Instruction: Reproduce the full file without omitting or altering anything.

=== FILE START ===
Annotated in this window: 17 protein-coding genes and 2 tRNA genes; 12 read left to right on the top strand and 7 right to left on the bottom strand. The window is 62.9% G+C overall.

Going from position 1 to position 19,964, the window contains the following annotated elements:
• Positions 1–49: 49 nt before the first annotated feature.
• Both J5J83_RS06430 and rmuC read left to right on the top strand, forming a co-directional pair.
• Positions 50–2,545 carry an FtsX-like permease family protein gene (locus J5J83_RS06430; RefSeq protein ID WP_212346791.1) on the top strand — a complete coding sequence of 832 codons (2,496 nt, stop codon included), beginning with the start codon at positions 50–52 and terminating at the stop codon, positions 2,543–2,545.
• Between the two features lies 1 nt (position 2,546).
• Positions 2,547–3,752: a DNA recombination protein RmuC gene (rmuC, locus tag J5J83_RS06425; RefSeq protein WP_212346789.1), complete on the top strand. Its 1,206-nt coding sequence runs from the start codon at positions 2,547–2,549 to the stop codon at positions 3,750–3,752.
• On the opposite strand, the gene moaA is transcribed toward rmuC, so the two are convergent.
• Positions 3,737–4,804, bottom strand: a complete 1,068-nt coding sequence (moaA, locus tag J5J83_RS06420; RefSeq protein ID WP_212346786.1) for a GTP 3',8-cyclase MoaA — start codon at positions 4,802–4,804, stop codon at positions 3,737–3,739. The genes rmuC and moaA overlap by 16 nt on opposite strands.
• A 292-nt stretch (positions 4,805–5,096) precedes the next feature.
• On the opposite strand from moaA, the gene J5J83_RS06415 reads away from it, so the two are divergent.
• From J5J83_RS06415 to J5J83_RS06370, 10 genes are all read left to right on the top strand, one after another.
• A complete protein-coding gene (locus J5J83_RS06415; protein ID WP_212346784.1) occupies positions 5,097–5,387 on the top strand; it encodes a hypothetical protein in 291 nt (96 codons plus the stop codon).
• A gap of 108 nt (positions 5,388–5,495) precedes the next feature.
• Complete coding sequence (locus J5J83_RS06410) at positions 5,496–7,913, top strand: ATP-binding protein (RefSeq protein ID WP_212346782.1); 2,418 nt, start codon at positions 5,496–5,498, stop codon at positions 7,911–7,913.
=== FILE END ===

Annotated in this window: 17 protein-coding genes and 2 tRNA genes; 12 read left to right on the top strand and 7 right to left on the bottom strand. The window is 62.9% G+C overall.

Going from position 1 to position 19,964, the window contains the following annotated elements:
• Positions 1–49: 49 nt before the first annotated feature.
• Both J5J83_RS06430 and rmuC read left to right on the top strand, forming a co-directional pair.
• Positions 50–2,545 carry an FtsX-like permease family protein gene (locus J5J83_RS06430; RefSeq protein ID WP_212346791.1) on the top strand — a complete coding sequence of 832 codons (2,496 nt, stop codon included), beginning with the start codon at positions 50–52 and terminating at the stop codon, positions 2,543–2,545.
• Between the two features lies 1 nt (position 2,546).
• Positions 2,547–3,752: a DNA recombination protein RmuC gene (rmuC, locus tag J5J83_RS06425; RefSeq protein WP_212346789.1), complete on the top strand. Its 1,206-nt coding sequence runs from the start codon at positions 2,547–2,549 to the stop codon at positions 3,750–3,752.
• On the opposite strand, the gene moaA is transcribed toward rmuC, so the two are convergent.
• Positions 3,737–4,804, bottom strand: a complete 1,068-nt coding sequence (moaA, locus tag J5J83_RS06420; RefSeq protein ID WP_212346786.1) for a GTP 3',8-cyclase MoaA — start codon at positions 4,802–4,804, stop codon at positions 3,737–3,739. The genes rmuC and moaA overlap by 16 nt on opposite strands.
• A 292-nt stretch (positions 4,805–5,096) precedes the next feature.
• On the opposite strand from moaA, the gene J5J83_RS06415 reads away from it, so the two are divergent.
• From J5J83_RS06415 to J5J83_RS06370, 10 genes are all read left to right on the top strand, one after another.
• A complete protein-coding gene (locus J5J83_RS06415; protein ID WP_212346784.1) occupies positions 5,097–5,387 on the top strand; it encodes a hypothetical protein in 291 nt (96 codons plus the stop codon).
• A gap of 108 nt (positions 5,388–5,495) precedes the next feature.
• Complete coding sequence (locus J5J83_RS06410) at positions 5,496–7,913, top strand: ATP-binding protein (RefSeq protein ID WP_212346782.1); 2,418 nt, start codon at positions 5,496–5,498, stop codon at positions 7,911–7,913.